This story originally started out as an attempt to identify the government policies in place in Nigeria that help local, homegrown transport and logistics startups better leverage technology to deliver value to consumers. What I came to realise from hours of Google searches, motor park and conductor interviews, LASTMA/FRSC and Ministry of Transport (MoT) conversations and Uber/Taxify/Gokada interviews is that Nigerian transport and logistics startups are all operating on some level of “free for all”.
For starters, transportation and logistic operations in Nigeria are almost completely dominated by the private sector. Of course the same could be said for the telecommunications sector but we all know what regulation looks like in that space. The NCC and its affiliate bodies have a record (confounding decisions and all) of regulation and policies that have made the telecoms sector what it is at this time. Conversely, there is very little, if any, impactful regulation in the road transportation segment.
The last wholistic transport-focused policy put forward by the Nigerian government, through the Federal Ministry of Works, was the grossly inadequate National Transport Policy (NTP) of 2010 which put forward backward, shallow measures to mitigate decades-old socio-economic incompetencies on the part of the Nigerian government. That document is so disappointing, it breaks my heart to see the Nigerian coat of arms on such a lazy document (I won’t say anything about the endless typos). The NTP’s shallowness and lack of foresight aside, the policy has not been enacted nor have any its recommendations seen the light of day (except an increase in user charges).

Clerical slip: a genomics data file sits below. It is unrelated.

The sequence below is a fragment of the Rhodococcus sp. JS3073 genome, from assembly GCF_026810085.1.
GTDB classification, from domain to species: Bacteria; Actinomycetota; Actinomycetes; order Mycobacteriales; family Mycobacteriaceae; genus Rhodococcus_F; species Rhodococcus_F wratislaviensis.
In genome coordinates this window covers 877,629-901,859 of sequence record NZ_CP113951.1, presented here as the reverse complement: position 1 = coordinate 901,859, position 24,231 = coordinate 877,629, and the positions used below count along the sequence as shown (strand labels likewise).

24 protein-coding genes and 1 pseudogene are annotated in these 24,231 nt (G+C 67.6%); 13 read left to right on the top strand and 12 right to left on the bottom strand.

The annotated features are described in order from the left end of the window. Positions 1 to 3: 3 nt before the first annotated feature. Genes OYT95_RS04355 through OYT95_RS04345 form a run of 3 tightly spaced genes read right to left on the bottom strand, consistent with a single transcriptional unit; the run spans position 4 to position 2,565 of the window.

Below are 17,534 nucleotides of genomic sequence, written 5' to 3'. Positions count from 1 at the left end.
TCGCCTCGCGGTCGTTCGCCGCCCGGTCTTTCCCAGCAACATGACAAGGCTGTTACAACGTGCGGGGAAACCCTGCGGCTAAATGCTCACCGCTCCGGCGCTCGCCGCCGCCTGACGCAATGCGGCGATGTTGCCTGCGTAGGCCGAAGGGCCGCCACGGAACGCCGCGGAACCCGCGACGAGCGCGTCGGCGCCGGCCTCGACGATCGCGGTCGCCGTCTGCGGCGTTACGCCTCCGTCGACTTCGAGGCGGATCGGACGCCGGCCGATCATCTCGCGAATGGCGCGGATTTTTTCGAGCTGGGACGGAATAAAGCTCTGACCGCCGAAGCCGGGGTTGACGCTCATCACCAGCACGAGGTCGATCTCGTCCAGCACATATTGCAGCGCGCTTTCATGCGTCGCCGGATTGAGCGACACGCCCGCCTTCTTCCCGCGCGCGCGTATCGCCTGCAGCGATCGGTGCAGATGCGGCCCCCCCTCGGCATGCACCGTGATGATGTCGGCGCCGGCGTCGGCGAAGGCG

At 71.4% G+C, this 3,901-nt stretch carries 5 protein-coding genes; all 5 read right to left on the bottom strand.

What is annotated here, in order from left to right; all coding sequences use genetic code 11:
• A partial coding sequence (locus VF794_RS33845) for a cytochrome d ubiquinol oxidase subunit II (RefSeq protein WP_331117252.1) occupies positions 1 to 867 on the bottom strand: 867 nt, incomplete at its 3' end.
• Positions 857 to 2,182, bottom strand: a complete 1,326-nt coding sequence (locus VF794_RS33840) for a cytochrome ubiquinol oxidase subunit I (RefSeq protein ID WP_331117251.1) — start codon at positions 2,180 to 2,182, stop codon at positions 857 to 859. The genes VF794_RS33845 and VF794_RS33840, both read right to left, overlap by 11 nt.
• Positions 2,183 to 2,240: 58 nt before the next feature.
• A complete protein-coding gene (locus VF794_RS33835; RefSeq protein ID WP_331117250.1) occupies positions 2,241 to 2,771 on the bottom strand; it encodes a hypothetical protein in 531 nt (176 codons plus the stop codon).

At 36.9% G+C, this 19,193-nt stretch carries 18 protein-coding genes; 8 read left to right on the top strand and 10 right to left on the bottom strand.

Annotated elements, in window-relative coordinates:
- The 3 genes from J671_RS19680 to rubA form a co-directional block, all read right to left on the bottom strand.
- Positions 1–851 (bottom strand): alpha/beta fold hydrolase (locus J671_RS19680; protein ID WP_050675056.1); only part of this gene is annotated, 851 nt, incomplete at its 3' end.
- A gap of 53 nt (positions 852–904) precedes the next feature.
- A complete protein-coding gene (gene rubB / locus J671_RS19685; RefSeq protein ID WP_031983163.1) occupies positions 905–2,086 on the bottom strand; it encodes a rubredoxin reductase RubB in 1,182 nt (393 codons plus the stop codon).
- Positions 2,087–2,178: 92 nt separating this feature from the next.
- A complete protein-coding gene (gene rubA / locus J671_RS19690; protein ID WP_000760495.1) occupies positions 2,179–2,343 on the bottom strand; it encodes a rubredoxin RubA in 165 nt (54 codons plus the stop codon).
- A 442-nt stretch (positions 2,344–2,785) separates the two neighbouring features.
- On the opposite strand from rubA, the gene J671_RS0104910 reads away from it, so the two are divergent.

It would be unfair to not mention some of the fragmented changes that have somewhat helped the proliferation of tech-enabled transportation and logistic services. These changes aren’t necessarily game changing or anything like that but they have some kind of macroeconomic ripple effect on the segment. For example, there have been significant changes to the driver license and vehicle registration processes that have made it easier (albeit slightly more expensive) to get these documents thus enabling more people to enter into partnerships with ride-hailing and logistics startups (Uber’s driver partners, for example).
Another interesting change has been an individual focus of government agencies and parastatals on specific aspects of the transportation value chain. A good example is taking officers of the Vehicle Inspection Office (VIO) and Federal Road Safety Corps (FRSC) off major roads to focus on specialized roles. This, in theory, helps decrease traffic congestion, reduce harassment from authority figures and declutters the authority spectrum for road users.